Meeting News

Education triples the rate of properly disposed, unused opioid pills after THA, TKA

Charles P. Hannon

DALLAS — According to a presenter at the American Association of Hip and Knee Surgeons Annual Meeting, education about proper disposal of opioid pills after total hip arthroplasty or total knee arthroplasty more than tripled the rate of proper disposal compared with no education about pill disposal.

“The rates of opioid disposal are unacceptably low without education but just simply providing an educational pamphlet before surgery, as well as after surgery, more than triples the rate of unused opioid pills that are disposed after surgery,” Charles P. Hannon, MD, said during his presentation. “We believe that all total joint arthroplasty patients should be educated on the importance of properly disposing of these excess [opioids] pills to prevent misuse.”

Hannon and colleagues randomized 183 patients who underwent primary THA and 380 patients who underwent primary TKA to receive no education, educational pamphlets or educational pamphlets plus text messages about proper disposal of unused opioids. Investigators cluster randomized the patients by week to avoid sharing educational materials and also were blinded to participation. At 6 weeks postoperatively, patients were surveyed to determine whether they disposed of unused opioid pills using an FDA- recommended method.
. Of these patients, 89 patients received no education; 128 patients received educational pamphlets; and 125 patients received pamphlets and text messages. Investigators noted opioids were properly disposed by 9% of patients who received no education, by 32.8% of patients who received educational pamphlets and by 38.4% of patients who received pamphlets and text messages.

Hannon said, “Interestingly, the most common[ly] used method of disposing opioid pills was flushing down the toilet.”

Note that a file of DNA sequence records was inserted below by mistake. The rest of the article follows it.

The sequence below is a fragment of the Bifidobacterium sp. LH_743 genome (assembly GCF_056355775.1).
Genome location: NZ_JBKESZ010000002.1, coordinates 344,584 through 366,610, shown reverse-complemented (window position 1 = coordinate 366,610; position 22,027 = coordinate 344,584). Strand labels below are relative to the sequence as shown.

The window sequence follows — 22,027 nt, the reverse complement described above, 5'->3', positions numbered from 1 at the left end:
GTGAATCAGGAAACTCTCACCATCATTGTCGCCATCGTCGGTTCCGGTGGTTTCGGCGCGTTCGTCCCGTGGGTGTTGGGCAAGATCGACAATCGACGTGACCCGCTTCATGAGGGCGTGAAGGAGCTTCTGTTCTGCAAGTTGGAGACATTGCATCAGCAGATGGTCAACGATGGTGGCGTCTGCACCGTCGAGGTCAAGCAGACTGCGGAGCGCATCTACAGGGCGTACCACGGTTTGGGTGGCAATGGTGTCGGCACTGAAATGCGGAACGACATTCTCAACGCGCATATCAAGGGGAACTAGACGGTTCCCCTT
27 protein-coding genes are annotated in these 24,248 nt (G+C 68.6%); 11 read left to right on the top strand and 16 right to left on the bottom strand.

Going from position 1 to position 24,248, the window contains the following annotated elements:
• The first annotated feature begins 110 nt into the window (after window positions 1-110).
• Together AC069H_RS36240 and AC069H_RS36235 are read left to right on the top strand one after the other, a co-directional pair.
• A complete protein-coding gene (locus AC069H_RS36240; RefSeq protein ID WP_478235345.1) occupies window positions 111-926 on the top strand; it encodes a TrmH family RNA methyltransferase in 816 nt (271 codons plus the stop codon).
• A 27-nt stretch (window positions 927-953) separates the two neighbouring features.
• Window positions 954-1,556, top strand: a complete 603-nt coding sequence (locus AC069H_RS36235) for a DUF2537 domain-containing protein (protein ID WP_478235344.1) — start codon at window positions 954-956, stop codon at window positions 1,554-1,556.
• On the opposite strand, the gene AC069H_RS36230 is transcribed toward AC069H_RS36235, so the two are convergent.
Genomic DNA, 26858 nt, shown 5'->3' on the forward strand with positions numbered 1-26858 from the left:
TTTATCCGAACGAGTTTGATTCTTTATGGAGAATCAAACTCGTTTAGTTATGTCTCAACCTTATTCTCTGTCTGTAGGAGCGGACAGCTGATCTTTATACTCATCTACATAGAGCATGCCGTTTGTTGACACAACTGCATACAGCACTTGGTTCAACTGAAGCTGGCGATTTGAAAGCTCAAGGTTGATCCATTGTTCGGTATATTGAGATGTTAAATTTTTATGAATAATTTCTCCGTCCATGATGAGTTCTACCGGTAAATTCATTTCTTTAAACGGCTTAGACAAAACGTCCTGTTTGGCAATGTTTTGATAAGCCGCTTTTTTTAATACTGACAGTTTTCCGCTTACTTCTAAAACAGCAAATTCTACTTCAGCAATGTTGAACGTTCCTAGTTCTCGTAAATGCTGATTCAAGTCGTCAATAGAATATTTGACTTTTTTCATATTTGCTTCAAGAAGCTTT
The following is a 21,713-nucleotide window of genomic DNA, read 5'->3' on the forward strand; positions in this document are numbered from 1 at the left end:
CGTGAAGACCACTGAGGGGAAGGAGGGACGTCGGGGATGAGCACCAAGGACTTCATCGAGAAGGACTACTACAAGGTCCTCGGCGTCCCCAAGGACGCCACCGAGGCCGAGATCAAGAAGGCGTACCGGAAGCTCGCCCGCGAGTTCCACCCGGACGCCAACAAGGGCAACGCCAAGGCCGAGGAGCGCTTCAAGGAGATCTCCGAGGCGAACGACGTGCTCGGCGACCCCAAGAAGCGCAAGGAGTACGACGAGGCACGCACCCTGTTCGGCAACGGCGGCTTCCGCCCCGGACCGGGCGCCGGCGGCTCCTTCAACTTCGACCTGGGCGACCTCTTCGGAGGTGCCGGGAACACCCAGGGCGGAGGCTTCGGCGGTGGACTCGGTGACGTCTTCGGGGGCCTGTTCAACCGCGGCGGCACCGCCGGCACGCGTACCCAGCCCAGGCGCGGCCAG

Unused opioid pills were kept by 82% of patients who did not receive education, by 64.1% of patients who did receive educational pamphlets and by 54.4% of patients who received both educational pamphlets and text messages. According to researchers, no differences were seen among groups with regard to daily inpatient opioid use, refill requirements and preoperative opioid use other than gender. – by Monica Jaramillo

 

Reference:

Nahhas CR, et al. Paper 47. Presented at: American Association of Hip and Knee Surgeons Annual Meeting; Nov. 7-10, 2019; Dallas.

 

Disclosure: Hannon reports he is a paid consultant for ExplORer Surgical.

Charles P. Hannon

DALLAS — According to a presenter at the American Association of Hip and Knee Surgeons Annual Meeting, education about proper disposal of opioid pills after total hip arthroplasty or total knee arthroplasty more than tripled the rate of proper disposal compared with no education about pill disposal.

“The rates of opioid disposal are unacceptably low without education but just simply providing an educational pamphlet before surgery, as well as after surgery, more than triples the rate of unused opioid pills that are disposed after surgery,” Charles P. Hannon, MD, said during his presentation. “We believe that all total joint arthroplasty patients should be educated on the importance of properly disposing of these excess [opioids] pills to prevent misuse.”

Hannon and colleagues randomized 183 patients who underwent primary THA and 380 patients who underwent primary TKA to receive no education, educational pamphlets or educational pamphlets plus text messages about proper disposal of unused opioids. Investigators cluster randomized the patients by week to avoid sharing educational materials and also were blinded to participation. At 6 weeks postoperatively, patients were surveyed to determine whether they disposed of unused opioid pills using an FDA- recommended method.
. Of these patients, 89 patients received no education; 128 patients received educational pamphlets; and 125 patients received pamphlets and text messages. Investigators noted opioids were properly disposed by 9% of patients who received no education, by 32.8% of patients who received educational pamphlets and by 38.4% of patients who received pamphlets and text messages.

Hannon said, “Interestingly, the most common[ly] used method of disposing opioid pills was flushing down the toilet.”

Unused opioid pills were kept by 82% of patients who did not receive education, by 64.1% of patients who did receive educational pamphlets and by 54.4% of patients who received both educational pamphlets and text messages. According to researchers, no differences were seen among groups with regard to daily inpatient opioid use, refill requirements and preoperative opioid use other than gender. – by Monica Jaramillo

 

Reference:

Nahhas CR, et al. Paper 47. Presented at: American Association of Hip and Knee Surgeons Annual Meeting; Nov. 7-10, 2019; Dallas.

 

Disclosure: Hannon reports he is a paid consultant for ExplORer Surgical.

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